15. RAC Traffic
An official production of the motoring organisation, RAC Traffic is dead simple - it guesstimates your location via the mobile signal, then pops up the current traffic alerts for your area. It's much better than having to listen to the radio for the odd update about arterial blockages.
The odd line-drawing alternate keyboard Swype is a love-it or hate-it kind of thing, with the significant amount of re-learning required to make the most of it quite offputting to some users. Once you're familiar with the idea, though, it's genius - with advanced prediction options further speeding your line-typing. Swype is not available through the Android Market - the only way to install is is via a direct download from the maker.
After the Android version of Dropbox, the next best solution for keeping all your 'business' in one place is Evernote - which lets you stash and sync all your text notes, voice memos and files on your phone and access them through a desktop computer.
As well as supporting Flickr uploading, this app also lets you capture photos from within the app and comes complete with a set of filters, so you can hipsterise your life with ease. It supports sharing with Twitter and Facebook as well, so your other, non-photo-nerd friends can enjoy the results of today's snapping session.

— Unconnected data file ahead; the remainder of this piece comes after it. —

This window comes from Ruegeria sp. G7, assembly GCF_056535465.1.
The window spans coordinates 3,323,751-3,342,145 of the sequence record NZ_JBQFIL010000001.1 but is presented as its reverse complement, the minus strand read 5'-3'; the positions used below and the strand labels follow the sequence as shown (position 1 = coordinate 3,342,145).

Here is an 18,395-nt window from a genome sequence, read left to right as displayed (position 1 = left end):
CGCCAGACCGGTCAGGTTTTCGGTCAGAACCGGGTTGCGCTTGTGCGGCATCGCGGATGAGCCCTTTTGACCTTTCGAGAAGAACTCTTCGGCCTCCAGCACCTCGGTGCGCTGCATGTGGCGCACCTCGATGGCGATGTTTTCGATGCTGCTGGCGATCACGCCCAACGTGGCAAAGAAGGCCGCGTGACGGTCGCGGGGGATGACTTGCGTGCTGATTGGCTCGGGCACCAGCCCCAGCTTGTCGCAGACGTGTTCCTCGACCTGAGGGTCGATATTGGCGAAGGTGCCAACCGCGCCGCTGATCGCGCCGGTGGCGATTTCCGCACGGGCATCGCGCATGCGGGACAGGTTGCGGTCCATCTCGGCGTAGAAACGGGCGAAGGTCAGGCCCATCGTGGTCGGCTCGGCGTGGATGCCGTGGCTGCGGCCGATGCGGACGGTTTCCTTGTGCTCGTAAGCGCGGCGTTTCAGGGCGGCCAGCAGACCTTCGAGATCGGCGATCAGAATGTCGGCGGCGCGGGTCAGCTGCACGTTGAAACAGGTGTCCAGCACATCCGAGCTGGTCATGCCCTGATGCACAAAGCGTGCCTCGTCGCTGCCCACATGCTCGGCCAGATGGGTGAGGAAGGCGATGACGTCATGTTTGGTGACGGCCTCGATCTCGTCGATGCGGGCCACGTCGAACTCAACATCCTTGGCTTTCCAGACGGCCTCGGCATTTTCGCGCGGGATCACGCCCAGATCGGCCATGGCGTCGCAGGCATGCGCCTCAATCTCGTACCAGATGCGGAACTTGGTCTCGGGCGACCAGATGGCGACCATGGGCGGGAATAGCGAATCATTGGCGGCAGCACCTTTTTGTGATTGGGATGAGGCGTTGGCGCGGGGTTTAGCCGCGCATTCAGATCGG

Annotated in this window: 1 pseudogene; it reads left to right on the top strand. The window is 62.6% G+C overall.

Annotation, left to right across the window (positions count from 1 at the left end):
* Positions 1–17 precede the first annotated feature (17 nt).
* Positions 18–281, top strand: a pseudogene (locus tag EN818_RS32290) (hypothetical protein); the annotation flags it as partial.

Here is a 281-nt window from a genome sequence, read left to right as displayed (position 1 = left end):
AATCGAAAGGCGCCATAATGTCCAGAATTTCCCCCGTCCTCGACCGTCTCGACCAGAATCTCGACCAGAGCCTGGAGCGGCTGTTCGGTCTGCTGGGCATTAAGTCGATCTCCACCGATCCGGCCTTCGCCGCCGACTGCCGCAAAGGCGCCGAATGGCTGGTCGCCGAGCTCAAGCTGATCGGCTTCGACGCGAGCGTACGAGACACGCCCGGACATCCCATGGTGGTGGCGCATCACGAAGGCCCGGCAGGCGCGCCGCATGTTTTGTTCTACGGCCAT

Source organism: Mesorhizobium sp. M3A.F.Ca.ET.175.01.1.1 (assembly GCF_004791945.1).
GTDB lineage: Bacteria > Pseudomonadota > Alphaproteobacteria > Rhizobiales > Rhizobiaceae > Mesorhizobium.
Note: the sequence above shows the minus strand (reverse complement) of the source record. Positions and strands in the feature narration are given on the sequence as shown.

The subscription-based thrills of Last.fm open up a world of music streaming on your mobile. You have to 'buy in' to the odd Last.fm way of organising things and suggesting new music, but if you're easily led and not restricted by bandwidth it's a superb tool.
20. Google Maps Navigation
An absolute must-get. As long as you have Android 1.6 or above, the latest update to Google Maps introduces turn-by-turn voice navigation, simultaneously devastating the satnav industry while boosting the in-car dashboard dock/charger accessory scene. Route calculations are done at the outset of your trip, minimising data transfer en route and keeping you on target even when the GPS signal drops. It's amazing, it works, and it's free.